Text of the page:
November 2001

From Weizmann Institute

Art & science from Israel on view in the US

Images from the Weizmann Institute of Science featured in Museum Exhibit

NEW YORK, NY — November 7, 2001 — The San Jose Museum of Art, in collaboration with the American Committee for the Weizmann Institute of Science (ACWIS), is presenting noted artist Catherine Wagner’s photography exhibition featuring over 30 large-scale, black-and-white photographs. Catherine Wagner: Cross Sections, is on view from November 3, 2001 through January 20, 2002.

In the works in the exhibition, Wagner has incorporated state-of-the-art technology and medical research findings to produce beautiful and provocative images that examine life from the inside-out. Using MRI (Magnetic Resonance Imaging) and SEM (Scanning Electron Microscope), technologies originally developed for medical research, Wagner creates compelling images of the interior of organic matter such as fruits, vegetables, cells, and skeletal structures. She worked closely with scientists and technicians at the Weizmann Institute of Science in Israel and at Stanford University to produce these technically complex, aesthetically powerful images. Sara Lee Schupf, ACWIS Chairman Emerita, helped bring Wagner together with the Weizmann Institute and was an inspirational force behind the exhibit.

While art and science are often thought of as opposites, historically these two fields have collaborated – unified by the creative process and the drive to discover. In her work, Wagner highlights the links between art and science and the ways in which both contribute to our understanding of life. By utilizing scientific equipment to produce her images, she draws fascinating parallels between the investigative roles shared by both disciplines.

A monumental installation entitled Pomegranate Wall is the centerpiece and highlight of Catherine Wagner: Cross Sections. The wall, an 8 x 40 foot curved arc composed of backlit duratrans, dramatically illuminates a series of interior images of a pomegranate.

In conjunction with the opening of the exhibit, the Bay Area Region of the American Committee for the Weizmann Institute of Science sponsored a gala event at the San Jose Museum of Art. Prof. Stephen Weiner, of the Weizmann Institute’s Department of Structural Biology, participated in the program. Prof. Weiner, whose major interests are in biomineralization and archaeology, was among the scientists who collaborated with Catherine Wagner.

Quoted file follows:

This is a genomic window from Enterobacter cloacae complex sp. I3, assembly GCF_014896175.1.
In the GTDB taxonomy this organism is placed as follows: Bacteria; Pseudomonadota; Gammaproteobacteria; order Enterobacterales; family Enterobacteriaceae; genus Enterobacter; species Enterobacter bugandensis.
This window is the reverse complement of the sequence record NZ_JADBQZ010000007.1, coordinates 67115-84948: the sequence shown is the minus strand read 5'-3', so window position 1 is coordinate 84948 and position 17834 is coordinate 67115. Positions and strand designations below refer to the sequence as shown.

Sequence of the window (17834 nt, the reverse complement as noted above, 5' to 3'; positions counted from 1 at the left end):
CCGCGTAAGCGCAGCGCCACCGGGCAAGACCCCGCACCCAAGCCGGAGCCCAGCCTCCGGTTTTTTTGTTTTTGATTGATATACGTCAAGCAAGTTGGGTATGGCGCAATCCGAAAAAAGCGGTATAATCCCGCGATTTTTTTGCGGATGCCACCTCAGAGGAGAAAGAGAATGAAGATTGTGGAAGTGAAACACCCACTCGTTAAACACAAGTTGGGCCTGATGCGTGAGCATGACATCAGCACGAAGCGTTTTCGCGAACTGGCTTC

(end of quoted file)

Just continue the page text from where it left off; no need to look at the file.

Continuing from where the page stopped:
In the exhibit catalogue, Prof. Weiner explains that he was “always excited about the beauty of the material we studied.” Yet Catherine Wagner brought a “different eye” by presenting her images in ways that “both respect nature and bring out their art,” the scientist said.

The exhibition is accompanied by a 96-page catalogue with approximately 40 plates entitled Catherine Wagner: Cross Sections and Annotations. The catalogue was co-published by the San Jose Museum of Art, Twin Palms Press, and ACWIS. The catalogue represents a landmark collaboration between a contemporary art museum, a scientific research center, and a fine arts publisher.

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Catherine Wagner is an internationally exhibited, widely published artist. TIME magazine recently named Wagner as one of its “100 Innovators,” the only photographer to be selected for this honor. Her work is in the collections of several major museums, including the Museum of Modern Art, the Metropolitan Museum of Art, the Los Angeles County Museum of Art, the San Francisco Museum of Modern Art, the Museum of Fine Arts, Houston, the Museum of Fokswang in Essen, Germany, and the Victoria and Albert Museum in London. Her many awards include the inaugural Visual Arts Fellowship from the San Jose Museum of Art, a Guggenheim Fellowship, NEA Fellowships, and the Ferguson Award.

The Weizmann Institute of Science, in Rehovot, Israel, is one of the world’s foremost centers of scientific research and graduate study. Its 2,500 scientists, students, technicians and engineers pursue basic research in the quest for knowledge and to enhance the quality of human life. New ways of fighting disease and hunger, protecting the environment, and harnessing alternative sources of energy are high priorities at Weizmann.

This article comes from Science Blog. Copyright © 2004

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